5 Top Designers On How to Mix Metals

The rules of interior design are meant to be broken, and many of the most inspiring spaces are the ones that have done so with audacity. That said, what if you don’t even know what the rules are? Then, you could likely use some guidance with things like how to mix metal hardware in the kitchen and bath—one of the most common home design queries and a top trend for 2017 from the tabletop to the kitchen and bath. Here, five designers tell you how to get this collected, personalized look just right.

Kitchen by Kishani Perera Kitchen by Kishani Perera
 

1. For best results, mix carefully. L.A.-based blogger and designer Emily Henderson says the trick to mixing metals is “just peppering it around the room evenly so that it looks intentional and thought out. If you have all silver pieces and then just one brass piece it will look accidental and not so good. Copper, rose gold, brass, gold and silver can all be friends. More like an all girls band—they play, compete, perform and can knock ’em dead when done right.”

Emily Henderson Kitchen Design Photo by Photo by clé tile | Kitchen by Emily Henderson
 

2. Create a harmonious visual plane. Designer Dina Holland of Needham, Mass., advises her clients to use no more than three finishes but no less than two: “After emails about paint colors, the next email I get the most is from people asking if it’s OK to mix metal finishes when choosing fixtures for a kitchen and/or bath. There is a bit of a formula I like to follow, and while it’s not a hard and fast rule, I think it helps people feel a little more confident when making mixed metal selections for their homes. Here it is: Keep metals on the same visual plane the same metal, but feel free to mix on vertical planes.” In other words, keep all of your lighting fixtures brass, for instance, while keeping your faucet and your pulls/knobs in the same brushed nickel finish. Holland also suggests playing by the 2/1 rule—repeating one finish more than once and using another finish just as an accent—say, in the lighting over an island. As for mixing metals in the bathroom, she says the same rules apply, but adds one more: Ensure that all faucets are in the same finish.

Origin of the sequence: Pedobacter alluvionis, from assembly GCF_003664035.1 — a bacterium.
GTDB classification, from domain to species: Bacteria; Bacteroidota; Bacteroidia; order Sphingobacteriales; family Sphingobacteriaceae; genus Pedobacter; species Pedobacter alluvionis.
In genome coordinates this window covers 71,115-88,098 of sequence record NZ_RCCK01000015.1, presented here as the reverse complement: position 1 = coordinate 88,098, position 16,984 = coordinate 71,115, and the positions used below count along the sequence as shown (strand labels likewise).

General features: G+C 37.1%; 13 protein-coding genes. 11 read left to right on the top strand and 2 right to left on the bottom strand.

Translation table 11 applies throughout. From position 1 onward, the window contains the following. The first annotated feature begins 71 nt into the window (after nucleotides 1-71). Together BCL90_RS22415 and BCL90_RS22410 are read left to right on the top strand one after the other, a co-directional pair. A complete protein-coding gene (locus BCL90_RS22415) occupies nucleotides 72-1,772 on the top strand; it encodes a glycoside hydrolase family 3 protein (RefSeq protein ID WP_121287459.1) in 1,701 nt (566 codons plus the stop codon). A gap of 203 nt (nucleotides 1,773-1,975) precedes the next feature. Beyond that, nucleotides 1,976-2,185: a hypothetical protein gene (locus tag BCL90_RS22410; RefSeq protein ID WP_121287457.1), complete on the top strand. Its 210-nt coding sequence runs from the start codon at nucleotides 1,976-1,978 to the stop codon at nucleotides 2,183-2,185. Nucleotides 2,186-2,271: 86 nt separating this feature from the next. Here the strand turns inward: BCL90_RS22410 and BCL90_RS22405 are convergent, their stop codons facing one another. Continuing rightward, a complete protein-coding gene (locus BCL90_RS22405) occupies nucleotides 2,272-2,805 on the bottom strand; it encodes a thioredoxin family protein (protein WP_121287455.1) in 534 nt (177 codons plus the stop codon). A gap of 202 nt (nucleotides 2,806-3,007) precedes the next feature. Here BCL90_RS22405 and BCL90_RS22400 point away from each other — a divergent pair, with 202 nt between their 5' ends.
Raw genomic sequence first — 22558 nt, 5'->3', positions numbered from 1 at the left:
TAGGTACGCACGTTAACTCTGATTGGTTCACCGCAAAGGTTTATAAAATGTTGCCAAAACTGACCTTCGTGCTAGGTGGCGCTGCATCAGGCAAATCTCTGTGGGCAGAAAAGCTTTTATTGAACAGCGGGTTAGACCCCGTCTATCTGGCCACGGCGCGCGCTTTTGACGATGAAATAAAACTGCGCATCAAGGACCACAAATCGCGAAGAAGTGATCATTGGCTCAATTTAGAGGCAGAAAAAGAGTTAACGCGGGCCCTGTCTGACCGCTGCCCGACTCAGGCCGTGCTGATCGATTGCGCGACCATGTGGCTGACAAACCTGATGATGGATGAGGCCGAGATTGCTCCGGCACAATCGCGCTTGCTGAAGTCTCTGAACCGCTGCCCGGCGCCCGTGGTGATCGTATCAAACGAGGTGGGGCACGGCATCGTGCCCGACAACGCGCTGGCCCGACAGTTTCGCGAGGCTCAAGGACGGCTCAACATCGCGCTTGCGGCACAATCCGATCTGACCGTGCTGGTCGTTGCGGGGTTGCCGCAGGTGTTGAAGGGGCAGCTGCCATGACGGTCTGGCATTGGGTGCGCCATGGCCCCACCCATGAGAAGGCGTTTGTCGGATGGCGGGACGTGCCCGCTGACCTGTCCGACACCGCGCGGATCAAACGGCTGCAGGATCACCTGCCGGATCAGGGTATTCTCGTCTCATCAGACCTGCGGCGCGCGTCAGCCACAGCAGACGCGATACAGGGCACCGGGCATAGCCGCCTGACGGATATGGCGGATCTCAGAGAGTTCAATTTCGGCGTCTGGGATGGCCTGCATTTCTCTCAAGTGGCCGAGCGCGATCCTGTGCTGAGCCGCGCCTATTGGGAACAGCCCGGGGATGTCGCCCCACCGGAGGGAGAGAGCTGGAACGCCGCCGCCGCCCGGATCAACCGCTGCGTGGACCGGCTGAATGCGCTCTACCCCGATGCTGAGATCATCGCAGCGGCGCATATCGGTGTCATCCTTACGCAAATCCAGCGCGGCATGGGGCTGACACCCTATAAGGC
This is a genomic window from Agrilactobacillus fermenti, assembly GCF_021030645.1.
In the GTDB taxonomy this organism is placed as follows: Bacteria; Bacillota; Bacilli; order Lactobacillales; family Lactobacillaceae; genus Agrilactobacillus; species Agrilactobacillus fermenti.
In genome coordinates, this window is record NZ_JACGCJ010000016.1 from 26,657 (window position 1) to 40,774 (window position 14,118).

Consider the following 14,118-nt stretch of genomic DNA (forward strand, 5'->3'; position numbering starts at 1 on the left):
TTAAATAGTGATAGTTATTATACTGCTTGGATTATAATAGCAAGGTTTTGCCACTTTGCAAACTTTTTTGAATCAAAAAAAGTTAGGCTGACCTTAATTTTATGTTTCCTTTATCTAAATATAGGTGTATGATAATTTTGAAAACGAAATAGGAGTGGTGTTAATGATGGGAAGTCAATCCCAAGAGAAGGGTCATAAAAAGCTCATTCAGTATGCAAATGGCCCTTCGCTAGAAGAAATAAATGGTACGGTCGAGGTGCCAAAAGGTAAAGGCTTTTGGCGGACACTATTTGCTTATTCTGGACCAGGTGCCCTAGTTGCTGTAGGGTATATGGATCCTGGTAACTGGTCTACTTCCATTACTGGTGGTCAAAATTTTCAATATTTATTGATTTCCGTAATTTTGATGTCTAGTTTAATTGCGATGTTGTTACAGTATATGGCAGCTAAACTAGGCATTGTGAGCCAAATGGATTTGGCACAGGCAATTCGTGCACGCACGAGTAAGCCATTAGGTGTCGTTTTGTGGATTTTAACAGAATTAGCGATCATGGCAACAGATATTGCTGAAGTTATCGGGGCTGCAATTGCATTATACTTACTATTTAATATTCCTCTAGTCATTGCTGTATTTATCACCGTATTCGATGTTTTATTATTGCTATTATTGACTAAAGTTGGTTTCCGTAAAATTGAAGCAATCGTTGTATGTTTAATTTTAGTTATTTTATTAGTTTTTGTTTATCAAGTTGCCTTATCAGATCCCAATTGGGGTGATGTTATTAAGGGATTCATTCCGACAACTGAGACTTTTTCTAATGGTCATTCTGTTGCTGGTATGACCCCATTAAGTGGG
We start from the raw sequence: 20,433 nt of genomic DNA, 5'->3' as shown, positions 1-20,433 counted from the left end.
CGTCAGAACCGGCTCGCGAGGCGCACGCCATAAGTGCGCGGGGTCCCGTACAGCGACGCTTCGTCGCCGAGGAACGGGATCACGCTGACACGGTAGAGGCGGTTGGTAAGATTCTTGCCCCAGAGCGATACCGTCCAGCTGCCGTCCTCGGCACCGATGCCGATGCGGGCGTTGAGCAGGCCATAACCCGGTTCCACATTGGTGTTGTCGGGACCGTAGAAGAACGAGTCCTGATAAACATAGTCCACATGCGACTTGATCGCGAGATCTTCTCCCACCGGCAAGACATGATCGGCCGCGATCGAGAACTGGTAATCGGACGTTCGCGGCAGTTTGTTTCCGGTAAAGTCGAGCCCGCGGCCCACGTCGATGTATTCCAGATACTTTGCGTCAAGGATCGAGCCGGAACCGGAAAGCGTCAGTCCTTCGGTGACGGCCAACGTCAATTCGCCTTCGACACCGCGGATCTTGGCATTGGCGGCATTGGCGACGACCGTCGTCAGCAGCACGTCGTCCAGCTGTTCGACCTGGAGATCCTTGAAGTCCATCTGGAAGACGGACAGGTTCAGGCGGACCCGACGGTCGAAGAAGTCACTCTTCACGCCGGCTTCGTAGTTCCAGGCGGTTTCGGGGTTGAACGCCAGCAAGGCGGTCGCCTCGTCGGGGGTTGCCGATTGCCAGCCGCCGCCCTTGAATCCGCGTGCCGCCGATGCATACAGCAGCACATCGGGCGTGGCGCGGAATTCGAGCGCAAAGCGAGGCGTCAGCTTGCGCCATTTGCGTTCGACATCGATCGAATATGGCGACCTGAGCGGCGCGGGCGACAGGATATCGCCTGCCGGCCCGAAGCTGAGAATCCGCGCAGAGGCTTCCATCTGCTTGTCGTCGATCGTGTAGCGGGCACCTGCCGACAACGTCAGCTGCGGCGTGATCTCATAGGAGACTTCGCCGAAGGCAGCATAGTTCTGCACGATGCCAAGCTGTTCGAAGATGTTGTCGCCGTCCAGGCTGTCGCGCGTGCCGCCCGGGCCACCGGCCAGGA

Dina Holland Kitchen Design Kitchen by Dina Holland
 

3. Choose a dominant metal. Echoing Holland’s guidelines, Yanic Simard, principal designer at the Toronto Interior Design Group, says, “When mixing metals, as with mixing colors in a color palette, it’s best to choose a dominant tone and a secondary tone to give the room a sense of visual structure. There’s no one mathematical formula for how much of each metal to use, but 70 percent and 30 percent is a good starting point for making sure one tone is dominant and the other is present enough to not feel misplaced.” Still stumped about where to start? Simard says, “While any favorite metal can be the dominant tone, I often recommend using more gold and less silver. Silver tones tend to be brighter and sparklier than gold ones, so this formula lets the few hits of silver shine without swallowing up the gold.”

Yanic Simard Kitchen Photo by Toronto Interior Design Group | Kitchen by Yanic Simard
 

4. Balance warm and cool tones. Here’s a different way to think about it: “Warm metals, like gold and brass, come off as a rich pop of color and texture when placed with cool metals like silver and chrome,” says Kathy Kuo, New York-based founder of Kathy Kuo home. “If you have a modern, stainless steel kitchen, add a chandelier or vintage piece with some gold for texture and total charm. Similarly, if you have a very warm gold and white space, a chrome table or pendant light will make for metallic equilibrium. If you feel your space reads too cold, I suggest some brass, antique brass, iron, or gold tones.”

5. Consider the design style. Finally, mind the style of your home, whether it’s Art Deco or Arts and Crafts, contemporary or transitional. Chrome conveys a minimalist Scandinavian style, for example, while nickel shines in an elegant powder room. Meanwhile, “oil-rubbed finishes work very well in Old World or Tuscan style spaces, says Barbara Kaplan, an interior designer and principal of Design Dimensions in Phoenix. “The brownish, burnt tone gives it a rustic look that also works well in a cabin or cottage setting.” And if all else fails, says Kaplan, trust your gut: “Intuitively, you know what you like.”

Natalie Du Bois Design Kitchen by Natalie Du Bois Design,
featuring Farmhouse Duet Pro in Antique

 

For more on how to mix metals at home, read our interview with Atlanta designer Michel Smith Boyd.



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